The path to MobiHealth BV
The MobiHealth project was spun off as a company in 2007, with the aim of giving patients a more active role in the healthcare process while at the same time enabling healthcare payers to manage costs more efficiently. The healthcare BAN and supporting MobiHealth Service Platform are emerging technologies that support this aim.
The first BAN prototype emerged in spring 2002, engineered mainly by integrating existing technologies without focusing on miniaturisation or optimisation of power consumption. Instead, we focused on the architecture, design and implementation of an m-health service platform. The result was a first version of a service platform whose architecture is comprised of a set of clearly defined components. In further research projects, we researched precise end-user requirements and developed the service platform accordingly. The current MobiHealth Service Platform is a versatile remote mobile monitoring system that enables patient mobility, and supports different modes of data transmission (such as standalone monitoring, non-real-time and real-time with delays below one second), while synchronising all wireless sensor systems data.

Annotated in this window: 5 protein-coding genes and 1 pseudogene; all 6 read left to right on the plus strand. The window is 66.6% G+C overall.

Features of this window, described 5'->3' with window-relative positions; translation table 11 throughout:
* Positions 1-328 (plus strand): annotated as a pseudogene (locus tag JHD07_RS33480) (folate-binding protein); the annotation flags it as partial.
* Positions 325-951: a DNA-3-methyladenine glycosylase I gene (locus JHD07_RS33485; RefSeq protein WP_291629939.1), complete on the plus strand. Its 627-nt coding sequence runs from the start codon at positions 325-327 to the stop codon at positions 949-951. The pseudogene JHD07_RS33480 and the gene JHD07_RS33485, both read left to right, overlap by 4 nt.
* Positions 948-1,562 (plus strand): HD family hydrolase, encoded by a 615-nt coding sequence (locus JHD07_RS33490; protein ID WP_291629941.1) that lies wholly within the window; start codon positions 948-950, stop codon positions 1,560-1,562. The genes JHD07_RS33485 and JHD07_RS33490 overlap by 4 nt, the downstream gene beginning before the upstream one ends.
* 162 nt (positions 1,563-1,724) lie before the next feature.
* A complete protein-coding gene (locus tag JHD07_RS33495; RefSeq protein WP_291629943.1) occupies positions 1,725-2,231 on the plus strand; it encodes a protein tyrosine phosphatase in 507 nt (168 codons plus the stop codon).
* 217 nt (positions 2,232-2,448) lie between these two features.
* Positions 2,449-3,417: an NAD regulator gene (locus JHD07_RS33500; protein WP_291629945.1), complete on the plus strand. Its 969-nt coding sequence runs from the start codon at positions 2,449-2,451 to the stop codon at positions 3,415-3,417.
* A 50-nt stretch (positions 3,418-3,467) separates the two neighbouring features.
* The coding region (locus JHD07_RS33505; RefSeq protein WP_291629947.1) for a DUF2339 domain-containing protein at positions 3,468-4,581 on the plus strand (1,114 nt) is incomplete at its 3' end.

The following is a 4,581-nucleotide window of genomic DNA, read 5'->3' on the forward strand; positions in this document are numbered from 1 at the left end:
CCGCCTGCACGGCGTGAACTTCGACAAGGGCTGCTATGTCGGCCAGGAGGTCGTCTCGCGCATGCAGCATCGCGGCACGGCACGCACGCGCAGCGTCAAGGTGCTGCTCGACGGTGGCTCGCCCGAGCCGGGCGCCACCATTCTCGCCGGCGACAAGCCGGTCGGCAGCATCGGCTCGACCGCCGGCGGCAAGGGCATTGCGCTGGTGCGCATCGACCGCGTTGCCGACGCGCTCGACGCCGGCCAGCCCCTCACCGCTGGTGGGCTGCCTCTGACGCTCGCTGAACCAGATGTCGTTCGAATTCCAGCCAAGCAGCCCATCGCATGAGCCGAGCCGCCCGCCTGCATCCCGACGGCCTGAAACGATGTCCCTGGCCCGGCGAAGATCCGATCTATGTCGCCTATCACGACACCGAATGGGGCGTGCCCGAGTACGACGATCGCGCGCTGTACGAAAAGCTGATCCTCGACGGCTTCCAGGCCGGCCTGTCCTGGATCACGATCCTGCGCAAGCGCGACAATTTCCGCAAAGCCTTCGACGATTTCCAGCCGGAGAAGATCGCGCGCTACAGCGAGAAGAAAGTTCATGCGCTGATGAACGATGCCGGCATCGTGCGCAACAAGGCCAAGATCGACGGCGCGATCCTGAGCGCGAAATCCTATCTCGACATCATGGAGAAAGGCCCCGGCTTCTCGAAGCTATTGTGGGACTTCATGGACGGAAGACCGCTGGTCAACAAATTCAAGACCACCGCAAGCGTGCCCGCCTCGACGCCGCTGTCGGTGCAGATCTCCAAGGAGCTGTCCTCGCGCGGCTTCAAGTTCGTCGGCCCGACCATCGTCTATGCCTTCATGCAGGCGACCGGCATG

The platform supports up to eight wireless sensor systems. It is scalable for large-scale mobile remote health monitoring and treatment, and flexible enough to support any new (wireless) sensor and actuator systems as they emerge. We have also researched ways to make automatic health monitoring applications adapt to changing network characteristics, and application resiliency during network handovers.
We're now researching business models for healthcare, and accounting and billing models for network services. We're using open standards where we can, while recognising that specialisation, customisation and personalisation are widely considered to be important to the success of innovative health monitoring and treatment services.
Katarzyna Wac is a scientist at the universities of Geneva, Switzerland, and Twente, the Netherlands. She is also affiliated to MobiHealth BV. Richard Bultz is a founder and the CTO of MobiHealth BV.